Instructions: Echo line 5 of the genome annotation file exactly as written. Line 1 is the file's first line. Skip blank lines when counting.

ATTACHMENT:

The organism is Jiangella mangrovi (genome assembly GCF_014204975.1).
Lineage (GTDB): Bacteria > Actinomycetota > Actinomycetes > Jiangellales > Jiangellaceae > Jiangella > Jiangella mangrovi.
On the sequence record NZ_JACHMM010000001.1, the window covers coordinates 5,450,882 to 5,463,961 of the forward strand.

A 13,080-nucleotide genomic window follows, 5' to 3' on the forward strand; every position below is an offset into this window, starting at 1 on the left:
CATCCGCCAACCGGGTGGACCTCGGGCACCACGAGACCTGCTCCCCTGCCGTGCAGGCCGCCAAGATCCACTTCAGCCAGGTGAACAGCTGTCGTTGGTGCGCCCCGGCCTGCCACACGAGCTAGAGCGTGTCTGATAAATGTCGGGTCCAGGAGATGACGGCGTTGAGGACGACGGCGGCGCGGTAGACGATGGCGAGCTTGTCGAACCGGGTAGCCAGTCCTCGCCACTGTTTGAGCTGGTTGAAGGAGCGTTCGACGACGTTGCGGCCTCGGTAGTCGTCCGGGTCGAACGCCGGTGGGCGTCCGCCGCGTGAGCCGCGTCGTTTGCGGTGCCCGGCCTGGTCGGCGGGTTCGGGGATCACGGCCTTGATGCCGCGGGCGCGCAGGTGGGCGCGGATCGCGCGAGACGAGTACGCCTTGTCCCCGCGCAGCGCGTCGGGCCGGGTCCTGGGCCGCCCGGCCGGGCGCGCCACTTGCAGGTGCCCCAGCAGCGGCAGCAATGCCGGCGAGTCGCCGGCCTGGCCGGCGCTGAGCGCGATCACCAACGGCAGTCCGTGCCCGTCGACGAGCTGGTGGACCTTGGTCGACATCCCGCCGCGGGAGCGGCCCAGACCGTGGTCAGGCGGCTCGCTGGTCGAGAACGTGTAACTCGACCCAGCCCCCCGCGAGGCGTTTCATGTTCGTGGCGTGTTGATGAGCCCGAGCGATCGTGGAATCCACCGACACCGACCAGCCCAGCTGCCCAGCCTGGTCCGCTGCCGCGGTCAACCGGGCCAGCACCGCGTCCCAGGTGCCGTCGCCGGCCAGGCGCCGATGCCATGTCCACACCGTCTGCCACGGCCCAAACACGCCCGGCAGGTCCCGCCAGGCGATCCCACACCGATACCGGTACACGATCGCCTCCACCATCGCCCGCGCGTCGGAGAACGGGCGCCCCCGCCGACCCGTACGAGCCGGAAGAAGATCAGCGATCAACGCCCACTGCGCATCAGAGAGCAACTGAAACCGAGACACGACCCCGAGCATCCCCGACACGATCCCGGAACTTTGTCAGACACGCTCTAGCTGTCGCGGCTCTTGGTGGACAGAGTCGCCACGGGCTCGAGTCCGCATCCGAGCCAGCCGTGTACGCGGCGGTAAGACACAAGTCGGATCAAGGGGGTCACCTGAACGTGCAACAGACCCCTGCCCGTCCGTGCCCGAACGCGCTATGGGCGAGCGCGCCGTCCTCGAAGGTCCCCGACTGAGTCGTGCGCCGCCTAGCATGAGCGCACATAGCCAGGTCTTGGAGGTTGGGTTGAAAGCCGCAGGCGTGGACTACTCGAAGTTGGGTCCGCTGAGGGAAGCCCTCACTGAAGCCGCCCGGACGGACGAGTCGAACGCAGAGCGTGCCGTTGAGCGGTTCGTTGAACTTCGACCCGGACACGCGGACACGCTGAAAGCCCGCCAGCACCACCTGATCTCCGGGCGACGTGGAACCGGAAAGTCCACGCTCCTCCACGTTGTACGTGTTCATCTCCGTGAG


CATCCGCCAACCGGGTGGACCTCGGGCACCACGAGACCTGCTCCCCTGCCGTGCAGGCCGCCAAGATCCACTTCAGCCAGGTGAACAGCTGTCGTTGGTGCGCCCCGGCCTGCCACACGAGCTAGAGCGTGTCTGATAAATGTCGGGTCCAGGAGATGACGGCGTTGAGGACGACGGCGGCGCGGTAGACGATGGCGAGCTTGTCGAACCGGGTAGCCAGTCCTCGCCACTGTTTGAGCTGGTTGAAGGAGCGTTCGACGACGTTGCGGCCTCGGTAGTCGTCCGGGTCGAACGCCGGTGGGCGTCCGCCGCGTGAGCCGCGTCGTTTGCGGTGCCCGGCCTGGTCGGCGGGTTCGGGGATCACGGCCTTGATGCCGCGGGCGCGCAGGTGGGCGCGGATCGCGCGAGACGAGTACGCCTTGTCCCCGCGCAGCGCGTCGGGCCGGGTCCTGGGCCGCCCGGCCGGGCGCGCCACTTGCAGGTGCCCCAGCAGCGGCAGCAATGCCGGCGAGTCGCCGGCCTGGCCGGCGCTGAGCGCGATCACCAACGGCAGTCCGTGCCCGTCGACGAGCTGGTGGACCTTGGTCGACATCCCGCCGCGGGAGCGGCCCAGACCGTGGTCAGGCGGCTCGCTGGTCGAGAACGTGTAACTCGACCCAGCCCCCCGCGAGGCGTTTCATGTTCGTGGCGTGTTGATGAGCCCGAGCGATCGTGGAATCCACCGACACCGACCAGCCCAGCTGCCCAGCCTGGTCCGCTGCCGCGGTCAACCGGGCCAGCACCGCGTCCCAGGTGCCGTCGCCGGCCAGGCGCCGATGCCATGTCCACACCGTCTGCCACGGCCCAAACACGCCCGGCAGGTCCCGCCAGGCGATCCCACACCGATACCGGTACACGATCGCCTCCACCATCGCCCGCGCGTCGGAGAACGGGCGCCCCCGCCGACCCGTACGAGCCGGAAGAAGATCAGCGATCAACGCCCACTGCGCATCAGAGAGCAACTGAAACCGAGACACGACCCCGAGCATCCCCGACACGATCCCGGAACTTTGTCAGACACGCTCTAGCTGTCGCGGCTCTTGGTGGACAGAGTCGCCACGGGCTCGAGTCCGCATCCGAGCCAGCCGTGTACGCGGCGGTAAGACACAAGTCGGATCAAGGGGGTCACCTGAACGTGCAACAGACCCCTGCCCGTCCGTGCCCGAACGCGCTATGGGCGAGCGCGCCGTCCTCGAAGGTCCCCGACTGAGTCGTGCGCCGCCTAGCATGAGCGCACATAGCCAGGTCTTGGAGGTTGGGTTGAAAGCCGCAGGCGTGGACTACTCGAAGTTGGGTCCGCTGAGGGAAGCCCTCACTGAAGCCGCCCGGACGGACGAGTCGAACGCAGAGCGTGCCGTTGAGCGGTTCGTTGAACTTCGACCCGGACACGCGGACACGCTGAAAGCCCGCCAGCACCACCTGATCTCCGGGCGACGTGGAACCGGAAAGTCCACGCTCCTCCACGTTGTACGTGTTCATCTCCGTGAG